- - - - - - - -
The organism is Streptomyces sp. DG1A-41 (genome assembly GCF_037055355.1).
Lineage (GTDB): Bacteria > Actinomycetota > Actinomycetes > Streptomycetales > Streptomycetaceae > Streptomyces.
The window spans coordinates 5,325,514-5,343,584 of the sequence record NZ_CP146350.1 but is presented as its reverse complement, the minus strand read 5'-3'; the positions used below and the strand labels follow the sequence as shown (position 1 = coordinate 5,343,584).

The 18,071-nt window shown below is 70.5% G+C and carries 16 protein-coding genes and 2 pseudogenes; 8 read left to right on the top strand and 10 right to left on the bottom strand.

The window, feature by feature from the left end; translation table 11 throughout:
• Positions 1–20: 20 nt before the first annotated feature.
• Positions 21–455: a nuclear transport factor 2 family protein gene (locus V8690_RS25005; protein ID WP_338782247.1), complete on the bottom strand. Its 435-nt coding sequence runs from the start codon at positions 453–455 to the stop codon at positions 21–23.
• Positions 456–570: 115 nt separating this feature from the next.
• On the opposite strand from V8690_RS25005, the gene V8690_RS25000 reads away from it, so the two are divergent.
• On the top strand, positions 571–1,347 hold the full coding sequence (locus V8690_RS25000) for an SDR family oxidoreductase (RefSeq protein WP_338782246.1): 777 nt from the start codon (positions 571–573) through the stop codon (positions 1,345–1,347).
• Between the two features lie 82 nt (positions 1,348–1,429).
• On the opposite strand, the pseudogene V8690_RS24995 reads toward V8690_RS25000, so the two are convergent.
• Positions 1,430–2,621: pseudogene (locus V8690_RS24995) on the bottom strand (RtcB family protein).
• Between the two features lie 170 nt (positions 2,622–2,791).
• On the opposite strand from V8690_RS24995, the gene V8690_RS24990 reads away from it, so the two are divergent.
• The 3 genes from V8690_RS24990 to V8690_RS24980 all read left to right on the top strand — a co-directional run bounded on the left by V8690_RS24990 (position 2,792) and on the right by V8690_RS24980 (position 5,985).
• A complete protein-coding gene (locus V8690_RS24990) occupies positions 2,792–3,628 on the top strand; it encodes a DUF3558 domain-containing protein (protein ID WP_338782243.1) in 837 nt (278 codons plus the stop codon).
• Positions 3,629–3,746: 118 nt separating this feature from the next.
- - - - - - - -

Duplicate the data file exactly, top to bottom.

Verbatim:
The organism is Streptomyces sp. DG1A-41 (genome assembly GCF_037055355.1).
Lineage (GTDB): Bacteria > Actinomycetota > Actinomycetes > Streptomycetales > Streptomycetaceae > Streptomyces.
The window spans coordinates 5,325,514-5,343,584 of the sequence record NZ_CP146350.1 but is presented as its reverse complement, the minus strand read 5'-3'; the positions used below and the strand labels follow the sequence as shown (position 1 = coordinate 5,343,584).

The 18,071-nt window shown below is 70.5% G+C and carries 16 protein-coding genes and 2 pseudogenes; 8 read left to right on the top strand and 10 right to left on the bottom strand.

The window, feature by feature from the left end; translation table 11 throughout:
• Positions 1–20: 20 nt before the first annotated feature.
• Positions 21–455: a nuclear transport factor 2 family protein gene (locus V8690_RS25005; protein ID WP_338782247.1), complete on the bottom strand. Its 435-nt coding sequence runs from the start codon at positions 453–455 to the stop codon at positions 21–23.
• Positions 456–570: 115 nt separating this feature from the next.
• On the opposite strand from V8690_RS25005, the gene V8690_RS25000 reads away from it, so the two are divergent.
• On the top strand, positions 571–1,347 hold the full coding sequence (locus V8690_RS25000) for an SDR family oxidoreductase (RefSeq protein WP_338782246.1): 777 nt from the start codon (positions 571–573) through the stop codon (positions 1,345–1,347).
• Between the two features lie 82 nt (positions 1,348–1,429).
• On the opposite strand, the pseudogene V8690_RS24995 reads toward V8690_RS25000, so the two are convergent.
• Positions 1,430–2,621: pseudogene (locus V8690_RS24995) on the bottom strand (RtcB family protein).
• Between the two features lie 170 nt (positions 2,622–2,791).
• On the opposite strand from V8690_RS24995, the gene V8690_RS24990 reads away from it, so the two are divergent.
• The 3 genes from V8690_RS24990 to V8690_RS24980 all read left to right on the top strand — a co-directional run bounded on the left by V8690_RS24990 (position 2,792) and on the right by V8690_RS24980 (position 5,985).
• A complete protein-coding gene (locus V8690_RS24990) occupies positions 2,792–3,628 on the top strand; it encodes a DUF3558 domain-containing protein (protein ID WP_338782243.1) in 837 nt (278 codons plus the stop codon).
• Positions 3,629–3,746: 118 nt separating this feature from the next.